The University of Southern Miss History Department recently sponsored 42 students participating in the National History Day (NHD) competition at the University of Maryland in College Park, Md., and returned with improved results for Mississippi. NHD is a highly regarded academic program for elementary and secondary school students.
The history department operates the state NHD competition for Mississippi, and over the past two years has reinvigorated the program with an ambitious program of individual mentoring for both students and teachers, with the help of a federal grant and a full-time volunteer, Renee McClendon of Diamondhead, Miss. Participating high school and middle school students from across the state won several awards.
"Our team has done a fantastic job increasing Mississippi's national profile with History Day,” said Dr. Phyllis Jestice, professor and chair of the Southern Miss Department of History. “The state program is growing, and we hope more and more schools will be involved in future years."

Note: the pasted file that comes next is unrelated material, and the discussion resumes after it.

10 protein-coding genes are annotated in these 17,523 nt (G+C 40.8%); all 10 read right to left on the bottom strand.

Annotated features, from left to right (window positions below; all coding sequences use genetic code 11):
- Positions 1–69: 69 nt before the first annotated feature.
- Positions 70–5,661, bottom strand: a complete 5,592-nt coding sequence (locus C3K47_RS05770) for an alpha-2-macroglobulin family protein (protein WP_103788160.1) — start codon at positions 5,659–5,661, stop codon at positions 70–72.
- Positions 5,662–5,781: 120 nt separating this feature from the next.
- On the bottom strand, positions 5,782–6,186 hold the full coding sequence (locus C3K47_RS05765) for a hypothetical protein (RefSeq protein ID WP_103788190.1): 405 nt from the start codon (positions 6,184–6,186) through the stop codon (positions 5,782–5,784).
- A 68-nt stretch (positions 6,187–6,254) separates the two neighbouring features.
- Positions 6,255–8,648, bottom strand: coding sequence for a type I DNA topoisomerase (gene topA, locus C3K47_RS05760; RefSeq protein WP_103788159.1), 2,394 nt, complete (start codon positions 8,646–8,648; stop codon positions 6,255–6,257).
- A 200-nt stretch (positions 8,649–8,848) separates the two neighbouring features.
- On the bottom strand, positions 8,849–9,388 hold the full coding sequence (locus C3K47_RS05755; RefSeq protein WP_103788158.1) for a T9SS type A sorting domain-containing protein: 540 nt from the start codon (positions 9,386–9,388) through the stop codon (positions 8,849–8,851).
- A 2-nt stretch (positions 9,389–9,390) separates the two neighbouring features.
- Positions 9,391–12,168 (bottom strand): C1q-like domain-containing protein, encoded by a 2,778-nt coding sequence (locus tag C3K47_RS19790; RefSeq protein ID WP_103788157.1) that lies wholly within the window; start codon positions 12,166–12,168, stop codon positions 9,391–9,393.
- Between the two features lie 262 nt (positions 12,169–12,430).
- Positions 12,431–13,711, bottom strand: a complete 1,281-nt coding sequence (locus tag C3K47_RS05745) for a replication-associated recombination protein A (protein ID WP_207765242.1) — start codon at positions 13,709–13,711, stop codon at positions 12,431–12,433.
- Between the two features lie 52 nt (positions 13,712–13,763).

This year’s national competition results are as follows:
*Bradley Curtis, Armstrong Middle School in Starkville, 3rd place in the historical paper category.
*Rachel Jordan and Leah Lester, Madison, 8th place in the group exhibit category.
*Josue Perez, Pascagoula High School, 3rd place in first round room for individual web site
*Rachel, Leah and Josue’s work earned "Best of State" Projects from Mississippi
*Mary Beth Kinsey, Pascagoula High School, won the "Freedom" Award, including a paid weekend in New Orleans (each state has one winner), for the opening of the new wing of the National WWII Museum.
Nationally, 600,000 students participate in NHD, but only 47 percent advance to national competition. Each project at nationals is competing with 100 other projects from 55 states and territories.
In 2010, the average rank of Mississippi students' projects in their first round of the competition was 12th out of 14. This year, the state’s average rank was 7th out of 14. In 2010, the state had approximately 15 students with eight projects at Nationals; this year, that figure increased to 42 students with 25 projects. The most possible per state at nationals is 36 projects.